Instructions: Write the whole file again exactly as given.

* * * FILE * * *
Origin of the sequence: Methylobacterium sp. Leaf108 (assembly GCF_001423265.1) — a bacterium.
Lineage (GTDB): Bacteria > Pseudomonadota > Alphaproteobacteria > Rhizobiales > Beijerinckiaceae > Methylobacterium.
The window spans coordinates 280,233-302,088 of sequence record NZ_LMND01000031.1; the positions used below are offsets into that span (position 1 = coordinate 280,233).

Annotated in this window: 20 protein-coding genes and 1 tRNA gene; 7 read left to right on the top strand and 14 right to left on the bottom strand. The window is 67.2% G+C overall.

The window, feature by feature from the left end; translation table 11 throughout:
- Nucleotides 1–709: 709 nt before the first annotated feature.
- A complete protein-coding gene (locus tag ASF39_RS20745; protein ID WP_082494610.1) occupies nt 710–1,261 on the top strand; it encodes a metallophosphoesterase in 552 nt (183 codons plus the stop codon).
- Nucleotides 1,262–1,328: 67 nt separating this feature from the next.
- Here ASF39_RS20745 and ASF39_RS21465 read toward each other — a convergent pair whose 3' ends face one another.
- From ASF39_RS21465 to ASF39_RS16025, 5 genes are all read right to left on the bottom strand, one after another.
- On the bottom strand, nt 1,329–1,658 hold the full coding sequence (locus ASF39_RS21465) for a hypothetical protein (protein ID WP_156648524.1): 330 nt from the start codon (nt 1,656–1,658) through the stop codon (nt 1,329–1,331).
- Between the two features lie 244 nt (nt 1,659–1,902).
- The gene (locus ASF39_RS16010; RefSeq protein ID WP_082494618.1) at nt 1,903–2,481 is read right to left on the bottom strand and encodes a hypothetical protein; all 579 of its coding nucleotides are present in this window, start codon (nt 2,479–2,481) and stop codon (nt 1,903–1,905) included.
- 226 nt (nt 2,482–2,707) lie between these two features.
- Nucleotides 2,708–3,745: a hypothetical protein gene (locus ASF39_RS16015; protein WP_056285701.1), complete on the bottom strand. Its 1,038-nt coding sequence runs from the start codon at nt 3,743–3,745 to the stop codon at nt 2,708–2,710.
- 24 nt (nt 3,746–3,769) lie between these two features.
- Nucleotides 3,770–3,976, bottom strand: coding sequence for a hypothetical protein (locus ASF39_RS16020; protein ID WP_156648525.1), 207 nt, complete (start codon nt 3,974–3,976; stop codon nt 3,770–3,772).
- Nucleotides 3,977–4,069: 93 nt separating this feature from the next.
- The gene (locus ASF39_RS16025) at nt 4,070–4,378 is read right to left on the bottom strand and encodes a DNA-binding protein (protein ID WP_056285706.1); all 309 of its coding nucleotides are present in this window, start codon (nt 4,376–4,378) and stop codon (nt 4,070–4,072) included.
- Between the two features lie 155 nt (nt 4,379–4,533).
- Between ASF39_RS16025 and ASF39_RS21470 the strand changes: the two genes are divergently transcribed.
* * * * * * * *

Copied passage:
Origin of the sequence: Methylobacterium sp. Leaf108 (assembly GCF_001423265.1) — a bacterium.
Lineage (GTDB): Bacteria > Pseudomonadota > Alphaproteobacteria > Rhizobiales > Beijerinckiaceae > Methylobacterium.
The window spans coordinates 280,233-302,088 of sequence record NZ_LMND01000031.1; the positions used below are offsets into that span (position 1 = coordinate 280,233).

Annotated in this window: 20 protein-coding genes and 1 tRNA gene; 7 read left to right on the top strand and 14 right to left on the bottom strand. The window is 67.2% G+C overall.

The window, feature by feature from the left end; translation table 11 throughout:
- Nucleotides 1–709: 709 nt before the first annotated feature.
- A complete protein-coding gene (locus tag ASF39_RS20745; protein ID WP_082494610.1) occupies nt 710–1,261 on the top strand; it encodes a metallophosphoesterase in 552 nt (183 codons plus the stop codon).
- Nucleotides 1,262–1,328: 67 nt separating this feature from the next.
- Here ASF39_RS20745 and ASF39_RS21465 read toward each other — a convergent pair whose 3' ends face one another.
- From ASF39_RS21465 to ASF39_RS16025, 5 genes are all read right to left on the bottom strand, one after another.
- On the bottom strand, nt 1,329–1,658 hold the full coding sequence (locus ASF39_RS21465) for a hypothetical protein (protein ID WP_156648524.1): 330 nt from the start codon (nt 1,656–1,658) through the stop codon (nt 1,329–1,331).
- Between the two features lie 244 nt (nt 1,659–1,902).
- The gene (locus ASF39_RS16010; RefSeq protein ID WP_082494618.1) at nt 1,903–2,481 is read right to left on the bottom strand and encodes a hypothetical protein; all 579 of its coding nucleotides are present in this window, start codon (nt 2,479–2,481) and stop codon (nt 1,903–1,905) included.
- 226 nt (nt 2,482–2,707) lie between these two features.
- Nucleotides 2,708–3,745: a hypothetical protein gene (locus ASF39_RS16015; protein WP_056285701.1), complete on the bottom strand. Its 1,038-nt coding sequence runs from the start codon at nt 3,743–3,745 to the stop codon at nt 2,708–2,710.
- 24 nt (nt 3,746–3,769) lie between these two features.
- Nucleotides 3,770–3,976, bottom strand: coding sequence for a hypothetical protein (locus ASF39_RS16020; protein ID WP_156648525.1), 207 nt, complete (start codon nt 3,974–3,976; stop codon nt 3,770–3,772).
- Nucleotides 3,977–4,069: 93 nt separating this feature from the next.
- The gene (locus ASF39_RS16025) at nt 4,070–4,378 is read right to left on the bottom strand and encodes a DNA-binding protein (protein ID WP_056285706.1); all 309 of its coding nucleotides are present in this window, start codon (nt 4,376–4,378) and stop codon (nt 4,070–4,072) included.
- Between the two features lie 155 nt (nt 4,379–4,533).
- Between ASF39_RS16025 and ASF39_RS21470 the strand changes: the two genes are divergently transcribed.